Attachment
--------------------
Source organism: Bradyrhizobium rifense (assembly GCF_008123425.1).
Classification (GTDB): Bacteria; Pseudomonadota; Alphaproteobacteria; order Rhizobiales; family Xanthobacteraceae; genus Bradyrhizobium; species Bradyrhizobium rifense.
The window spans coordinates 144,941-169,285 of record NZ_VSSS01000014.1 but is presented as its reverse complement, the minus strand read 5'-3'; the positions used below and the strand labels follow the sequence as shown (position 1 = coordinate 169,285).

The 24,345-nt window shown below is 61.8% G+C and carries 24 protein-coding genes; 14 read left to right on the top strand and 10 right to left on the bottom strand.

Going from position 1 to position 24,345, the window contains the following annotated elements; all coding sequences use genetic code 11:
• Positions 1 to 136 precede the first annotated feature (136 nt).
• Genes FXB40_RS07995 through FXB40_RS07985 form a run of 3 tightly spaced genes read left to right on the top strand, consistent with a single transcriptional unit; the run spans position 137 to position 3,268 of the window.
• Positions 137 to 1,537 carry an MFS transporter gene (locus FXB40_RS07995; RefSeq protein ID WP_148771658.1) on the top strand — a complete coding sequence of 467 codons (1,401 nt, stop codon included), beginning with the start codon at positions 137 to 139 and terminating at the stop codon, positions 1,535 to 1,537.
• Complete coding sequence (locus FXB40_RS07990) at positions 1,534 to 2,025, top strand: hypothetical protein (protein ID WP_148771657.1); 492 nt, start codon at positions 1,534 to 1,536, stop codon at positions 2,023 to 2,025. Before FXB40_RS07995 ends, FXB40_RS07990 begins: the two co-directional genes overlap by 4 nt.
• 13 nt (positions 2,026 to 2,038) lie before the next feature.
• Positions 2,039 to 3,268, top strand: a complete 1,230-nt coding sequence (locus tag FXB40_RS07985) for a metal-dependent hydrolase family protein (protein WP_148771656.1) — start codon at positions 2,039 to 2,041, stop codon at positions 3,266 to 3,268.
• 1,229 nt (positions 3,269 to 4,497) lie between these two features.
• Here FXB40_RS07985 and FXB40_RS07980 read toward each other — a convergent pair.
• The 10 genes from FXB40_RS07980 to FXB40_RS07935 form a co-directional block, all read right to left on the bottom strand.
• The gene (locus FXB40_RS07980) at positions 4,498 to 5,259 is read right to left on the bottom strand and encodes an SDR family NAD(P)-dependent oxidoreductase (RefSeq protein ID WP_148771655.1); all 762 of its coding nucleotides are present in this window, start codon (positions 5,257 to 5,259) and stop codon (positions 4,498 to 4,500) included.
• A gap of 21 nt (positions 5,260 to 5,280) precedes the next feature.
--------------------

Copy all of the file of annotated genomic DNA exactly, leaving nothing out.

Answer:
Source organism: Bradyrhizobium rifense (assembly GCF_008123425.1).
Classification (GTDB): Bacteria; Pseudomonadota; Alphaproteobacteria; order Rhizobiales; family Xanthobacteraceae; genus Bradyrhizobium; species Bradyrhizobium rifense.
The window spans coordinates 144,941-169,285 of record NZ_VSSS01000014.1 but is presented as its reverse complement, the minus strand read 5'-3'; the positions used below and the strand labels follow the sequence as shown (position 1 = coordinate 169,285).

The 24,345-nt window shown below is 61.8% G+C and carries 24 protein-coding genes; 14 read left to right on the top strand and 10 right to left on the bottom strand.

Going from position 1 to position 24,345, the window contains the following annotated elements; all coding sequences use genetic code 11:
• Positions 1 to 136 precede the first annotated feature (136 nt).
• Genes FXB40_RS07995 through FXB40_RS07985 form a run of 3 tightly spaced genes read left to right on the top strand, consistent with a single transcriptional unit; the run spans position 137 to position 3,268 of the window.
• Positions 137 to 1,537 carry an MFS transporter gene (locus FXB40_RS07995; RefSeq protein ID WP_148771658.1) on the top strand — a complete coding sequence of 467 codons (1,401 nt, stop codon included), beginning with the start codon at positions 137 to 139 and terminating at the stop codon, positions 1,535 to 1,537.
• Complete coding sequence (locus FXB40_RS07990) at positions 1,534 to 2,025, top strand: hypothetical protein (protein ID WP_148771657.1); 492 nt, start codon at positions 1,534 to 1,536, stop codon at positions 2,023 to 2,025. Before FXB40_RS07995 ends, FXB40_RS07990 begins: the two co-directional genes overlap by 4 nt.
• 13 nt (positions 2,026 to 2,038) lie before the next feature.
• Positions 2,039 to 3,268, top strand: a complete 1,230-nt coding sequence (locus tag FXB40_RS07985) for a metal-dependent hydrolase family protein (protein WP_148771656.1) — start codon at positions 2,039 to 2,041, stop codon at positions 3,266 to 3,268.
• 1,229 nt (positions 3,269 to 4,497) lie between these two features.
• Here FXB40_RS07985 and FXB40_RS07980 read toward each other — a convergent pair.
• The 10 genes from FXB40_RS07980 to FXB40_RS07935 form a co-directional block, all read right to left on the bottom strand.
• The gene (locus FXB40_RS07980) at positions 4,498 to 5,259 is read right to left on the bottom strand and encodes an SDR family NAD(P)-dependent oxidoreductase (RefSeq protein ID WP_148771655.1); all 762 of its coding nucleotides are present in this window, start codon (positions 5,257 to 5,259) and stop codon (positions 4,498 to 4,500) included.
• A gap of 21 nt (positions 5,260 to 5,280) precedes the next feature.